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Transportation

Stories about technology for monitoring, maintaining and improving roads, bridges, water and sewer systems, public utilities and other critical infrastructure.

Electrification, congestion pricing and how streets are used could all greatly influence the future of transportation in cities, say speakers at the Smart Cities Connect Conference and Expo.
A study from Anderson Economic Group has found that it costs more to charge an electric vehicle than it does to keep a traditional car filled up with gas. The study notes this can change with more infrastructure.
The North Central Texas Council of Governments, with the help of engineering firm HNTB, has spent nearly a year answering the question: What would high-speed transit in the Metroplex look like?
An announcement Monday from Amazon’s self-driving car unit Zoox that it will soon start testing its autonomous vehicles in downtown Seattle drew criticism from transportation safety advocates.
The Pennsylvania Department of Transportation is collaborating with other state agencies on a new pilot project that will use a mixture of asphalt and recycled plastic from landfills to pave part of a state park road.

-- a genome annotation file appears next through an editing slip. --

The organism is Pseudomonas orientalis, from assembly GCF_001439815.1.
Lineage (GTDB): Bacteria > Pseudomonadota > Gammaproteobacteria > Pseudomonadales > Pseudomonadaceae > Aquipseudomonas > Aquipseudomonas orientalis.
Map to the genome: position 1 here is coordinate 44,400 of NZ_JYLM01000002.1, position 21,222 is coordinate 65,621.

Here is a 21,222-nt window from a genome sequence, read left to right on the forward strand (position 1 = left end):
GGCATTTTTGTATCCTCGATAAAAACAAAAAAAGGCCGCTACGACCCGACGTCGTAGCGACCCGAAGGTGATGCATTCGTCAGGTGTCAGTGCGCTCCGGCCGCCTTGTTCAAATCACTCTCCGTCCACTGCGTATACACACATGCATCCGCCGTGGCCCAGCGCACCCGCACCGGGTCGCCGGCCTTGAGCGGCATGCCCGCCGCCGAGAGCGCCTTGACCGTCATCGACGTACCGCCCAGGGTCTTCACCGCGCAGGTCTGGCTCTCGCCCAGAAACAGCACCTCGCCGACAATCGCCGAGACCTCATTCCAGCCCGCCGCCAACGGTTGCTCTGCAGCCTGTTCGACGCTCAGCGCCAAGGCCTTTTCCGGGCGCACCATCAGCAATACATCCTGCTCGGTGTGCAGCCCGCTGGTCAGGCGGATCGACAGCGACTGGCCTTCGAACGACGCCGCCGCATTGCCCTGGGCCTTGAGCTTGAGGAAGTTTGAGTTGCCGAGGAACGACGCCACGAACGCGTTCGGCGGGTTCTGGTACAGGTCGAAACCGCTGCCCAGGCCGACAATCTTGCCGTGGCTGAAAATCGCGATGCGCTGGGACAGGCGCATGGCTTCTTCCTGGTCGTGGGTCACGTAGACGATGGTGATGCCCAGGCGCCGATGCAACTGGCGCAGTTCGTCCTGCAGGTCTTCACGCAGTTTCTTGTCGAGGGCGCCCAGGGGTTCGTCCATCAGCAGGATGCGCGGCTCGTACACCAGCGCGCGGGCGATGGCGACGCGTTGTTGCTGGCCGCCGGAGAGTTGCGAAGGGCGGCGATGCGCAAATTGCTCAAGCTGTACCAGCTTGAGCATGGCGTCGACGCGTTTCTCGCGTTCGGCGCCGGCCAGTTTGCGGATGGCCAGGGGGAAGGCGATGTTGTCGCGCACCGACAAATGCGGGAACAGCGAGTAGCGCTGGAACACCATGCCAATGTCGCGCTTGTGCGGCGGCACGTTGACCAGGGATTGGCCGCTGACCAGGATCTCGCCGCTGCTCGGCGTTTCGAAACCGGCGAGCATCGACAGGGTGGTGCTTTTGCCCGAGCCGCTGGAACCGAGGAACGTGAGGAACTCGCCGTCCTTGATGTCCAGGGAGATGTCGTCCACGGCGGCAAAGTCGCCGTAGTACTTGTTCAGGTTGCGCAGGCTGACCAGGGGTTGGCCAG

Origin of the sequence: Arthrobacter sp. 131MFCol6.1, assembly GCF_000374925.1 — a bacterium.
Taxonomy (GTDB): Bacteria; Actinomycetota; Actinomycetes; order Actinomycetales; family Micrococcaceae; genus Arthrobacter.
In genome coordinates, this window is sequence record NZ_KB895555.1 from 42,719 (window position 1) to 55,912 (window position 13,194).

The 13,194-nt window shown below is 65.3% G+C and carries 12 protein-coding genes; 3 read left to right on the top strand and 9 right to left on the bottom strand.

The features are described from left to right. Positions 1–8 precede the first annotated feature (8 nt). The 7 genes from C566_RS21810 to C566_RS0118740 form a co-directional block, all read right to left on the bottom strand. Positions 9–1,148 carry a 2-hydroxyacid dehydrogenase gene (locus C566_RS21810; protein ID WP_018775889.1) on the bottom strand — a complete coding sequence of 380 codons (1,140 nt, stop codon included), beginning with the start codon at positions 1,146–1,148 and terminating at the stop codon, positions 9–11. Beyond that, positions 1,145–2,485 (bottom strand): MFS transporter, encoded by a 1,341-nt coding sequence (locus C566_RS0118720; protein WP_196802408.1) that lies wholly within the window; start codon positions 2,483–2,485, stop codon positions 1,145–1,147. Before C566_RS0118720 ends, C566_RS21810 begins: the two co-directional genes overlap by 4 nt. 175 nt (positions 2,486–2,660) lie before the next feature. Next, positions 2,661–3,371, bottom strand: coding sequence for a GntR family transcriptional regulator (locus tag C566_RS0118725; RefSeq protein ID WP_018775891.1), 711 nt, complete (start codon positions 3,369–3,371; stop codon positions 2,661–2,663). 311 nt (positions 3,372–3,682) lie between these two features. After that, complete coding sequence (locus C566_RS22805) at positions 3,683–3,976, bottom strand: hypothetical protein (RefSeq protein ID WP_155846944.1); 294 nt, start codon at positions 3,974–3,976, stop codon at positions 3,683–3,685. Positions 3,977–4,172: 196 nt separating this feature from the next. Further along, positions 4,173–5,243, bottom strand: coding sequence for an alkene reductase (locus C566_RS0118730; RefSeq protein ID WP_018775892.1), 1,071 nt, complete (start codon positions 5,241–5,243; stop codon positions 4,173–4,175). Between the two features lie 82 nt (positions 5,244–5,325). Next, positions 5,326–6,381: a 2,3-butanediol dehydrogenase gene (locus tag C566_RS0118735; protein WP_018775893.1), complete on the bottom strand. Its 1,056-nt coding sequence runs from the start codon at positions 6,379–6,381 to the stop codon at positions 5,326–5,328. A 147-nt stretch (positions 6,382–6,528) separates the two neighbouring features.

Salem, Mass., officials are considering whether to allow electric bikes, noting that a state law forbidding the vehicles was written for license-requiring mopeds years ago rather than the new bikes with small motors.
At the heart of the Beta District in Central Ohio is the U.S. 33 Smart Mobility Corridor, a 35-mile “living lab” to test and deploy transportation technology. The corridor was officially unveiled last month.
The Fremont Police Department in California has been testing electric vehicles for a few years and is in the process of making its fleet fully electric. However, full adoption can't occur until charge times are reduced.
Pittsburgh Port Authority will return to using single-car trains after one month of employing two-car trains on the light rail system. The authority expected a bump up in ridership in September, but it didn’t happen.
The Pennsylvania Turnpike is poised to make millions by selling excess space on its network. The agency has nearly completed two projects totaling $95 million to install fiber-optic cable along roughly 220 miles of the highway.